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Varieties of capitalism and varieties of macroeconomic policy. Are some economies more procyclical than others?

  • Amable, Bruno
  • Azizi, Karim

The role of macroeconomic policy in the different varieties of capitalism has been largely ignored. Recent contributions to the literature have argued that nonliberal economies should be expected to have less accommodating (i.e., less countercyclical) macroeconomic policies than liberal varieties. Using time-series cross-section data on 18 OECD countries between 1980 and 2002, this paper tests that hypothesis and, more particularly, whether the reaction of discretionary fiscal policy to macroeconomic shocks is conditioned by variables that differentiate liberal from nonliberal varieties of capitalism: the degree of generosity of the social protection system, the degree of coordination of wage bargaining, and the fragmentation of the political party system. The test results do not support the conclusion that nonliberal economies' macroeconomic policy would be less countercyclical than that of liberal economies. On the contrary, discretionary fiscal policy has been more countercyclical in countries with a fragmented political system or a generous social protection system.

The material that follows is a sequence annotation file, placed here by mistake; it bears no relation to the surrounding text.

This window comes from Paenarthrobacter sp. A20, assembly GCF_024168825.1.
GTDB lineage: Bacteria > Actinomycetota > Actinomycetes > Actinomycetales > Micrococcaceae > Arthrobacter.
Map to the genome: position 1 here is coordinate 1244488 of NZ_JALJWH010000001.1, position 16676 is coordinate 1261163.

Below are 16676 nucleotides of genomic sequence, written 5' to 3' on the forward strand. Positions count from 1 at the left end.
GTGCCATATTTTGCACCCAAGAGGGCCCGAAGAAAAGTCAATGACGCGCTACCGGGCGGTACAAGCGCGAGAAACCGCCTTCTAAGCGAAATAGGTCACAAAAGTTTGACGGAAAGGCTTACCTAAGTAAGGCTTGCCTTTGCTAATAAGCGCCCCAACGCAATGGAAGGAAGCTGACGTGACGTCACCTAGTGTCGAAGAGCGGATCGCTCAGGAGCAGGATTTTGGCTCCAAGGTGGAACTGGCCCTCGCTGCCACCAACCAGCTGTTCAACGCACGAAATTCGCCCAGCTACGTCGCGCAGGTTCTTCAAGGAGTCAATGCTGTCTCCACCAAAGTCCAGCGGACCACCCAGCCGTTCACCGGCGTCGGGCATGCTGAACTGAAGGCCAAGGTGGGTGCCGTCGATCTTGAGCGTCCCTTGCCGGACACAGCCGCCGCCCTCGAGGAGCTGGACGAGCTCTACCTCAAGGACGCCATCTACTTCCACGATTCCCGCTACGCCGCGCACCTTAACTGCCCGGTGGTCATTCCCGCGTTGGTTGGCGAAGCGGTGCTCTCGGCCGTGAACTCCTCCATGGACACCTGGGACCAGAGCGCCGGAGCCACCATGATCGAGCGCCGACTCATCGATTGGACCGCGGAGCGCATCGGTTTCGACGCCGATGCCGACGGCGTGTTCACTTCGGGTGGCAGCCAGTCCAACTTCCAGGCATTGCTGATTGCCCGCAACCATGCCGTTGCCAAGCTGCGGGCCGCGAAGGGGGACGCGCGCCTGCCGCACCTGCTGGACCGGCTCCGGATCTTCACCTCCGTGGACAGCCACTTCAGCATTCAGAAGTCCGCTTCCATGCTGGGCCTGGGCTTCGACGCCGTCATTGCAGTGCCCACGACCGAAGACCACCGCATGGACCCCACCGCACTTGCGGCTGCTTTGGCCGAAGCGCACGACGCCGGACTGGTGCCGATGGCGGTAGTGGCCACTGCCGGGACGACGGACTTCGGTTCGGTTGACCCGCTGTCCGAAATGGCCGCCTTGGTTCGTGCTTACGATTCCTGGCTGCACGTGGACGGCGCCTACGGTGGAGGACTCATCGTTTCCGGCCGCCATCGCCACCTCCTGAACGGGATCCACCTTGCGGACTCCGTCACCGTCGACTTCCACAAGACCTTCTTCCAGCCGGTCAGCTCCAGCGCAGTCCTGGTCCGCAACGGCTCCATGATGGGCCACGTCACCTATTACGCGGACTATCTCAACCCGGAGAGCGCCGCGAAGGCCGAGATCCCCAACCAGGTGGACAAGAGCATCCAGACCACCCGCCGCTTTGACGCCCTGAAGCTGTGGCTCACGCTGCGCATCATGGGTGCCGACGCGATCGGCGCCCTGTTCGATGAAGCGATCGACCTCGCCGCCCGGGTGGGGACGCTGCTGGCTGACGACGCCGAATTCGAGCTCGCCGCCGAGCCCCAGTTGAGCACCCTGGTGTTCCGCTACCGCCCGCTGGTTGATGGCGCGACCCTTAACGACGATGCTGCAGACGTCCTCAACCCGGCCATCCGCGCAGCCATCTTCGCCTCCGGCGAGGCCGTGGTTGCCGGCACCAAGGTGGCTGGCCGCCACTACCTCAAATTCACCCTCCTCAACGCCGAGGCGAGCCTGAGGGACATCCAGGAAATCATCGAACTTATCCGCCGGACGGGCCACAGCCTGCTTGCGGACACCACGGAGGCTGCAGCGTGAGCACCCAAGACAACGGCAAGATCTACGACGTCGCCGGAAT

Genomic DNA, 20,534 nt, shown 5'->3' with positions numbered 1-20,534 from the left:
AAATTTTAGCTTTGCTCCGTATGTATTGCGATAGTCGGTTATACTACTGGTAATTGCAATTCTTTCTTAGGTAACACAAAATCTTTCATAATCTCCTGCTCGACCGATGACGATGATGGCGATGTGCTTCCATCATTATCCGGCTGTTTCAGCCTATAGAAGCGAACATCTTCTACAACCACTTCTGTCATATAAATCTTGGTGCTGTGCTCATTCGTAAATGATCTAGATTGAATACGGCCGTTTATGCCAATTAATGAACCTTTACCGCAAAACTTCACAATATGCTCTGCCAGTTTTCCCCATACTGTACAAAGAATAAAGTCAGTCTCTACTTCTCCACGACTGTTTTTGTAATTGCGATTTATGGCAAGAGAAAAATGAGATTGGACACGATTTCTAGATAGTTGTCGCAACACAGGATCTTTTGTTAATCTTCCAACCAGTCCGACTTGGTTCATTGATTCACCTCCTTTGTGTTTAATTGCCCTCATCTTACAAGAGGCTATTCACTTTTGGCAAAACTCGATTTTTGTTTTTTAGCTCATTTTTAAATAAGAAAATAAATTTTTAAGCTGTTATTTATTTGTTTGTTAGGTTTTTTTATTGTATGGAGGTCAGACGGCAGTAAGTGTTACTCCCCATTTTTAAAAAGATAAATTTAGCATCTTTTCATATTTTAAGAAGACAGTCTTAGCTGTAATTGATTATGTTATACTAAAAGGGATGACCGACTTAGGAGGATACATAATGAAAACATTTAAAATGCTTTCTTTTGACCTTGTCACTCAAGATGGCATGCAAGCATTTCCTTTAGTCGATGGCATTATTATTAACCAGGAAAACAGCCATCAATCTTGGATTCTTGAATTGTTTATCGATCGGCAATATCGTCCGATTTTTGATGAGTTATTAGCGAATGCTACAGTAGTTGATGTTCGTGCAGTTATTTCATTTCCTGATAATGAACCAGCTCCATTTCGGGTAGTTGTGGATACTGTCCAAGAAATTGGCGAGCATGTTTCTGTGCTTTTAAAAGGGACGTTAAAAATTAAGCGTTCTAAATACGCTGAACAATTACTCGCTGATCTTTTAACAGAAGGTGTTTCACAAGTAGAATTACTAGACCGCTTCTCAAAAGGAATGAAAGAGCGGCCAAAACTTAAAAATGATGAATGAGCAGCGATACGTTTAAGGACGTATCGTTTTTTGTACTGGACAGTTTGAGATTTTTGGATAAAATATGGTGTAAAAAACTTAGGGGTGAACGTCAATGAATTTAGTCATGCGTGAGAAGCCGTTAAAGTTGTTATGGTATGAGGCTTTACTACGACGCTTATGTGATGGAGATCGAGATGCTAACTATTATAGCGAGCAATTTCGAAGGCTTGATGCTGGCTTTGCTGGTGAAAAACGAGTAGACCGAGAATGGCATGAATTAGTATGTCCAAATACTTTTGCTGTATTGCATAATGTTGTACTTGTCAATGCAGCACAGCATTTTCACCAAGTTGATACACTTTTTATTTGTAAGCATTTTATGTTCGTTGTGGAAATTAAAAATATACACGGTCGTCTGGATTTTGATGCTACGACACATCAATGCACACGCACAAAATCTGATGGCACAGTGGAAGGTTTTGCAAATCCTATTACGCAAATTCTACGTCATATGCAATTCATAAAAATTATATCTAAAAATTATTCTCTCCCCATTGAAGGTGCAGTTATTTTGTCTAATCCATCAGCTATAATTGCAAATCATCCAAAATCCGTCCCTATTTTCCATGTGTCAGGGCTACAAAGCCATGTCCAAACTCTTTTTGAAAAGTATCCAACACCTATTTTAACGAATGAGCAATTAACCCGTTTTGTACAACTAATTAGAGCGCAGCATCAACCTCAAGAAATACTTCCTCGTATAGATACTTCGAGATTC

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Paper provided by Max Planck Institute for the Study of Societies in its series MPIfG Discussion Paper with number 11/6.

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Date of creation: 2011
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Handle: RePEc:zbw:mpifgd:116
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  1. Amable, Bruno & Gatti, Donatella & Schumacher, Jan, 2006. "Welfare State Retrenchment: The Partisan Effect Revisited," IZA Discussion Papers 1995, Institute for the Study of Labor (IZA).
  2. Gian Maria Milesi-Ferretti & Roberto Perotti & Massimo Rostagno, 2002. "Electoral Systems And Public Spending," The Quarterly Journal of Economics, MIT Press, vol. 117(2), pages 609-657, May.
  3. Amable, Bruno, 2003. "The Diversity of Modern Capitalism," OUP Catalogue, Oxford University Press, number 9780199261147, March.
  4. Nathalie Girouard & Christophe André, 2005. "Measuring Cyclically-adjusted Budget Balances for OECD Countries," OECD Economics Department Working Papers 434, OECD Publishing.
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